Emily’s is the most exquisite of dining halls. The spirit of Africa is in every archway, every antique table and in the collectors’ items which adorn every nook and cranny… At Emily Moon we use only the freshest homegrown and local produce to prepare our mouthwatering home-style menu… Enjoy a fresh cocktail or a beautiful bottle of wine from the boutique estate wine list while appreciating spectacular riverside views, unforgettable sunsets and a large log fire.

She cleans up well! Dinner and views at Emily Moon
She cleans up well! Dinner and views at Emily Moon

As a slightly irrational rule, Chipp doesn’t like when people tell him what he’s going to like (e.g. “You’re going to absolutely love this!”) - preferring instead to make his own judgments. But, Emily Moon lived up to the hype - panoramic views, delicious dinner, and cocktails that make you wish you didn’t have your own rental car.

An AfriCanyon Adventure


We mentioned it in our initial description, but the Garden Route is an outdoor adventure mecca. During our time there, we’d do a few of these adrenaline-pumping activities (bungee jumping, ziplining, and ocean kayaking, in particular). But, in Plett Bay, we’d get our literal and figurative feet wet with a South African activity known as kloofing.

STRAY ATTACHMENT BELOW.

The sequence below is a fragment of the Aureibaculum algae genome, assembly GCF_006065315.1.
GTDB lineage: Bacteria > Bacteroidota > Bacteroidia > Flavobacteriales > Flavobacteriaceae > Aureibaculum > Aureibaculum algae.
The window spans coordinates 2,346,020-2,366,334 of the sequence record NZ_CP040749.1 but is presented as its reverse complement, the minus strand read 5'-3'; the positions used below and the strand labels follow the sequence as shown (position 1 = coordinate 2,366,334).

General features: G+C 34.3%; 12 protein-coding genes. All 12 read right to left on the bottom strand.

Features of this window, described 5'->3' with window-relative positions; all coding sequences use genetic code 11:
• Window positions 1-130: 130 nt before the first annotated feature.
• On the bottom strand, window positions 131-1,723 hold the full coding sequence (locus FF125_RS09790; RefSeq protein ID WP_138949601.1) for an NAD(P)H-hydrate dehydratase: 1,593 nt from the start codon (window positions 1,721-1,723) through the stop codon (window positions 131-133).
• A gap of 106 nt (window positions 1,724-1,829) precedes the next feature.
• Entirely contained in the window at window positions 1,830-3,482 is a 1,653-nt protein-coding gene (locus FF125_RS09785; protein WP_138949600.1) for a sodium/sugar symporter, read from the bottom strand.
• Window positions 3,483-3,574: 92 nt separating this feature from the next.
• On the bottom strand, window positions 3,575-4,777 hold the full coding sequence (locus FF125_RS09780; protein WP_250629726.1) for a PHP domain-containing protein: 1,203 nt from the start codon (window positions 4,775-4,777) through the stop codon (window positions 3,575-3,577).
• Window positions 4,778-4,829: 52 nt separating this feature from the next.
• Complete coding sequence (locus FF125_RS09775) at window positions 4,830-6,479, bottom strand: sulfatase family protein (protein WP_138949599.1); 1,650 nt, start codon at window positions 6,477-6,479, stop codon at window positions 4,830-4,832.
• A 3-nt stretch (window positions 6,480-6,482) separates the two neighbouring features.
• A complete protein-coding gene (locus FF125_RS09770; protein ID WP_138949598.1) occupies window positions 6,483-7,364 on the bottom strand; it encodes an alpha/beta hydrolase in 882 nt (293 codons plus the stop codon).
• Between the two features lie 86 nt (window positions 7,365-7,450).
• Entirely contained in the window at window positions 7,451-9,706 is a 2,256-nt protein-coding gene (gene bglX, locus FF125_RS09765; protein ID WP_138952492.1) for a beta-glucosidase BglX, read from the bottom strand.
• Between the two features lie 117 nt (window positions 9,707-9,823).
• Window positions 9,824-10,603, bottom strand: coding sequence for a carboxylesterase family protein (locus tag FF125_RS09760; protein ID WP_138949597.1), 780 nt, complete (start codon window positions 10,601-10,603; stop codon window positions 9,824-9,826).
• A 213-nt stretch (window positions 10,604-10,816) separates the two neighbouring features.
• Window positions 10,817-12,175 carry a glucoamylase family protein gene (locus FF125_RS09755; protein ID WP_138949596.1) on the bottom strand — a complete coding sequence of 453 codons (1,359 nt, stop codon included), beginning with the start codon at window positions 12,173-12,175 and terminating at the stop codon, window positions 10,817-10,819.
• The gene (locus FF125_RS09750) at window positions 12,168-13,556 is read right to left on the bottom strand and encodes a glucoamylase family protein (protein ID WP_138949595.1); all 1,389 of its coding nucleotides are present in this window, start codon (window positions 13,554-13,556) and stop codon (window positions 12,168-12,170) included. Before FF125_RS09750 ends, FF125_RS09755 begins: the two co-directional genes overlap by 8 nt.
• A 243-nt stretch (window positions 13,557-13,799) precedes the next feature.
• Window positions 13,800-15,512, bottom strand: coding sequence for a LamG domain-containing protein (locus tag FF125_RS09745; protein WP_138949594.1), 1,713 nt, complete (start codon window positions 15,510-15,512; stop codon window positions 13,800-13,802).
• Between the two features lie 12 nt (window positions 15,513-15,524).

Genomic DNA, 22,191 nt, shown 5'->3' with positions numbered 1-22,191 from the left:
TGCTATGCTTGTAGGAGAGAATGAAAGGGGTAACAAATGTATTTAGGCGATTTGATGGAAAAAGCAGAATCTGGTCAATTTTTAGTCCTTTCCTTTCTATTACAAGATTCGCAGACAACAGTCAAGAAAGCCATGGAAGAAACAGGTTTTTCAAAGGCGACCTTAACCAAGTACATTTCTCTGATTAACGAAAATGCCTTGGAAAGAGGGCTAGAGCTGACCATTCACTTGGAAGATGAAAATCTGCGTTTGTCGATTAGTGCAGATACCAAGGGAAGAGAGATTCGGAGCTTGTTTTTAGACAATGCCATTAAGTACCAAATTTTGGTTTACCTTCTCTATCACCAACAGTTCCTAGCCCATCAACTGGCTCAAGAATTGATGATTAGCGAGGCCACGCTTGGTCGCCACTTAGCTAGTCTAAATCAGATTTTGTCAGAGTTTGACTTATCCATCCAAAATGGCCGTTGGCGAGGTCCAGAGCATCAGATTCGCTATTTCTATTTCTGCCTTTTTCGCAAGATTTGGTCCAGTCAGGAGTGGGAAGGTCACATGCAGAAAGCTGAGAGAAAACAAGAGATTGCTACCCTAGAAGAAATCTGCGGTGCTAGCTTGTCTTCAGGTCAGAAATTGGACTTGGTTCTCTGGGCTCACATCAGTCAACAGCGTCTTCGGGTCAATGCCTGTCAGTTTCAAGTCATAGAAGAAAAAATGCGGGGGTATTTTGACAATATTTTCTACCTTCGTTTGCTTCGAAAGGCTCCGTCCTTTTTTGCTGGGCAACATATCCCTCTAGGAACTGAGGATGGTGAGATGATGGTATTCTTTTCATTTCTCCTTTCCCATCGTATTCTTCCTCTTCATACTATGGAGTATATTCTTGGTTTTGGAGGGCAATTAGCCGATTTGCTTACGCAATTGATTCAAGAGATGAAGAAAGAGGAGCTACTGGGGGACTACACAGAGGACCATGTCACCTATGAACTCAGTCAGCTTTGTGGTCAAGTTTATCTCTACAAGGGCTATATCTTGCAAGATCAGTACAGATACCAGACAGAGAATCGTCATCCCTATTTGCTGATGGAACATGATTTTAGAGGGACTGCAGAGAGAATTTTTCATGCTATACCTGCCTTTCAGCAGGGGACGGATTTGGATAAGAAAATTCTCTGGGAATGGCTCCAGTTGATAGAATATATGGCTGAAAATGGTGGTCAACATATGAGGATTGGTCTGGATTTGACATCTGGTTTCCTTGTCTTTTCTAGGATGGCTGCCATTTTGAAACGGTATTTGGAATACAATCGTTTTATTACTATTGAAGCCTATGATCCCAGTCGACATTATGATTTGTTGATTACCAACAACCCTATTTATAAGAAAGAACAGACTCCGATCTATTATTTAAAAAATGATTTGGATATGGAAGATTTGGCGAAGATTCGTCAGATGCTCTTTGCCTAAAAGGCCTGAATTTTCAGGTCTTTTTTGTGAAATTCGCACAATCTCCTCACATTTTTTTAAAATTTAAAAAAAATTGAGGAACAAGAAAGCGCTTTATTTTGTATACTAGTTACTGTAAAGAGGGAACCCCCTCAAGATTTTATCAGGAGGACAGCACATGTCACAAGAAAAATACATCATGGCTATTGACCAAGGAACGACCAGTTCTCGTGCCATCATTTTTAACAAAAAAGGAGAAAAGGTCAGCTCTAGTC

Properly kitted up for some kloofing!
Properly kitted up for some kloofing!

Directly, kloof translates to gorge, but that doesn’t do it justice. The Oxford definition more aptly grasps the spirit: a steep-sided, wooded ravine or valley. Through a company called AfriCanyon, we’d intimately experience these terrain features.

Much needed post-kloofing drinks
Much needed post-kloofing drinks

First, you show up at the company’s headquarters, where they outfit you in wetsuits, helmets, and harnesses. Then, you hop in a van, drive to the top of a narrow, impossibly deep gorge in the middle of the woods, and stroll out to the ledge of this drop. For the next hour, we rappelled (abseiled, to the South African folks), cliff jumped, and swam our way through narrow, high-walled canyons, waterfalls, and shaded pools. Fearing lost phones, we left ours back in the car. Anyway, the AfriCanyon promotional video does a better job recording this adventure than we ever could:



Our guides - Warren and Puna - absolutely killed it. Consummate professionals, they kept us safe while keeping it light and making sure we had an unbelievable experience. Over drinks and pizza at the incredible Peppermill Cafe right next to the AfriCanyon headquarters, we dried off and warmed up, asking ourselves: Liability-wise, would anyone in the US actually insure such a crazy tour? Bottom line, take advantage of kloofing where and when you can!